|4th September 2016
Since the mid-1950s, fear appeals have been applied in an effort to reduce a number of risky, yet modifiable, health related behaviours.¹ Today, they still remain a popular technique for creative agencies, researchers, interventionists, and policy makers.² Even influential bodies such as the World Health Organisation argue in favour of one of the best-illustrated examples of fear appeals; the health warnings on cigarette packages.³ However, if you ask a smoker about the warnings, you’ll often hear “I just ignore the warnings”, or “that’s not me so why would it affect me”.
So, can fear really motivate someone to change their behavior? Can it make a healthcare professional (HCP) choose one treatment over the other? Can it make a patient more adherent to their treatment or encourage them to exercise more, or change their diet? Can it make an HCP prescribe a treatment sooner rather than later?
Despite caution from some researchers, Client Lead Natalie Seebeck explains that applying fear-based models, specifically Protection Motivation Theory (PMT) and the Extended Parallel Processing Model (EPPM), in communications can be effective, if the right components are used in the right way.
According to widely adopted fear appeal theories, such as PMT and EPPM, fear appeals are persuasive communications that consist of two key components:
Once these are presented, an individual’s evaluation or appraisal of these components is expected to result in a motivation to change behaviour.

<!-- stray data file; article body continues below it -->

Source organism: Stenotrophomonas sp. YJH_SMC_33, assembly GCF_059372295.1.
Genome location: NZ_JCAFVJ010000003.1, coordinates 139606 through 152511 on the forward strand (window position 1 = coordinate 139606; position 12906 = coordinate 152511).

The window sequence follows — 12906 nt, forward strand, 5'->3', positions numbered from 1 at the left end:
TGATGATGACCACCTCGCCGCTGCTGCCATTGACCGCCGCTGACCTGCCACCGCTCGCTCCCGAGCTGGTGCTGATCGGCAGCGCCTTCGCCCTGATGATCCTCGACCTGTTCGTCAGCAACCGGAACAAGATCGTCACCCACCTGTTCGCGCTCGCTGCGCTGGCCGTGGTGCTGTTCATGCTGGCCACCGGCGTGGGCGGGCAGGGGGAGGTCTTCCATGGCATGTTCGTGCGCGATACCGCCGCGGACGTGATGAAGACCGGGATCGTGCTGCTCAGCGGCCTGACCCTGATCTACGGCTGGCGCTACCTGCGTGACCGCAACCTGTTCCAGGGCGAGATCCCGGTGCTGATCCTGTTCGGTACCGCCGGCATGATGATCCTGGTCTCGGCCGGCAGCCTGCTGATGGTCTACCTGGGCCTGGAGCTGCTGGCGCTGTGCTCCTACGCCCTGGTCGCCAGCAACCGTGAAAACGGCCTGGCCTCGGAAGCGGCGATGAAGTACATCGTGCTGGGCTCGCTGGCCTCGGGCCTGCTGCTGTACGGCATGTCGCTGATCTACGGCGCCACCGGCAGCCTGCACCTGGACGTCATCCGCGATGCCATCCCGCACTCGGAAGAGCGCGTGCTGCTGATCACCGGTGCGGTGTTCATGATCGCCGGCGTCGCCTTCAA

PMT, or Protection Motivation Theory, says that a change response is the result of two integrated appraisal processes: firstly a threat appraisal, followed by a coping appraisal.⁵
The theory states that if the coping appraisal outweighs the threat appraisal, the individual will be motivated and implement the recommended “self-protective” behaviour.⁵
|11th December 2018
Blue Latitude Health sits down with key opinion leader and specialist neurologist Dr Timothy Vollmer to better understand the paradigm shift in MS treatment. He explains the challenges neurologists face when making treatment decisions, and why patients need to be treated with more efficacious drugs earlier on.
|10th December 2018
Our in-depth report is based on original data and expert interviews, which coupled with our own experience, ensures we give you the best recommendations for achieving launch success in challenging markets.
|3rd December 2018
Multi-award-winning advocate and patient engagement champion Trishna Bharadia gives a valuable insight into life with multiple sclerosis. She explains how treatment has changed, how our healthcare systems and pharma can unite to improve quality of life for MS patients today, and why her diagnosis isn’t stopping her achieving her goals.